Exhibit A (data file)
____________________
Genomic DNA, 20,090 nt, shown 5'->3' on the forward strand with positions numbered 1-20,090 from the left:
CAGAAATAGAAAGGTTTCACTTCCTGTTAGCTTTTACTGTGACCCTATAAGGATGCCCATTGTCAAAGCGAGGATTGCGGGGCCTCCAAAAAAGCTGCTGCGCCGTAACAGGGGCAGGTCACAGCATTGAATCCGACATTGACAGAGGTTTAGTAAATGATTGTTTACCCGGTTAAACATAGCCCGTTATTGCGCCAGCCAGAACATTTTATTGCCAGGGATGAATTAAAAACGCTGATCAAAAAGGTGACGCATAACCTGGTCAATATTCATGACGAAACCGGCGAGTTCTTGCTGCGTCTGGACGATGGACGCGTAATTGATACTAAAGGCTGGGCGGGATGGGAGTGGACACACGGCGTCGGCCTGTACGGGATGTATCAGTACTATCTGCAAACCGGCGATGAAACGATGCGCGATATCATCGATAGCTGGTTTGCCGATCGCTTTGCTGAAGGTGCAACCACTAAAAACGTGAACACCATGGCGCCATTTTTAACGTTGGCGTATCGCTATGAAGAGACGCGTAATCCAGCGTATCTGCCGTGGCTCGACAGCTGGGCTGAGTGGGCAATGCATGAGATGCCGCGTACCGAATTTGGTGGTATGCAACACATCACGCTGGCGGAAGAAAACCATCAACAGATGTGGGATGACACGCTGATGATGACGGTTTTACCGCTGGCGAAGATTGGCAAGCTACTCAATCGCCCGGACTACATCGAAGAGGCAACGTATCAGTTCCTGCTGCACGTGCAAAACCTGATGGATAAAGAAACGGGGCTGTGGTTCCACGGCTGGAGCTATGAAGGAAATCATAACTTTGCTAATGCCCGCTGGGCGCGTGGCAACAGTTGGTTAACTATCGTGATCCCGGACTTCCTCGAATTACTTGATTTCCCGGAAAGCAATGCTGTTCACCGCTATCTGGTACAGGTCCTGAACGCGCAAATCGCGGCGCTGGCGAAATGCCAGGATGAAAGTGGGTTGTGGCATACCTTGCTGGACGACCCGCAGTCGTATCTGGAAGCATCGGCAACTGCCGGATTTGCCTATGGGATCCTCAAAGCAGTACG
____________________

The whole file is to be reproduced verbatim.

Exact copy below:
Genomic DNA, 20,090 nt, shown 5'->3' on the forward strand with positions numbered 1-20,090 from the left:
CAGAAATAGAAAGGTTTCACTTCCTGTTAGCTTTTACTGTGACCCTATAAGGATGCCCATTGTCAAAGCGAGGATTGCGGGGCCTCCAAAAAAGCTGCTGCGCCGTAACAGGGGCAGGTCACAGCATTGAATCCGACATTGACAGAGGTTTAGTAAATGATTGTTTACCCGGTTAAACATAGCCCGTTATTGCGCCAGCCAGAACATTTTATTGCCAGGGATGAATTAAAAACGCTGATCAAAAAGGTGACGCATAACCTGGTCAATATTCATGACGAAACCGGCGAGTTCTTGCTGCGTCTGGACGATGGACGCGTAATTGATACTAAAGGCTGGGCGGGATGGGAGTGGACACACGGCGTCGGCCTGTACGGGATGTATCAGTACTATCTGCAAACCGGCGATGAAACGATGCGCGATATCATCGATAGCTGGTTTGCCGATCGCTTTGCTGAAGGTGCAACCACTAAAAACGTGAACACCATGGCGCCATTTTTAACGTTGGCGTATCGCTATGAAGAGACGCGTAATCCAGCGTATCTGCCGTGGCTCGACAGCTGGGCTGAGTGGGCAATGCATGAGATGCCGCGTACCGAATTTGGTGGTATGCAACACATCACGCTGGCGGAAGAAAACCATCAACAGATGTGGGATGACACGCTGATGATGACGGTTTTACCGCTGGCGAAGATTGGCAAGCTACTCAATCGCCCGGACTACATCGAAGAGGCAACGTATCAGTTCCTGCTGCACGTGCAAAACCTGATGGATAAAGAAACGGGGCTGTGGTTCCACGGCTGGAGCTATGAAGGAAATCATAACTTTGCTAATGCCCGCTGGGCGCGTGGCAACAGTTGGTTAACTATCGTGATCCCGGACTTCCTCGAATTACTTGATTTCCCGGAAAGCAATGCTGTTCACCGCTATCTGGTACAGGTCCTGAACGCGCAAATCGCGGCGCTGGCGAAATGCCAGGATGAAAGTGGGTTGTGGCATACCTTGCTGGACGACCCGCAGTCGTATCTGGAAGCATCGGCAACTGCCGGATTTGCCTATGGGATCCTCAAAGCAGTACG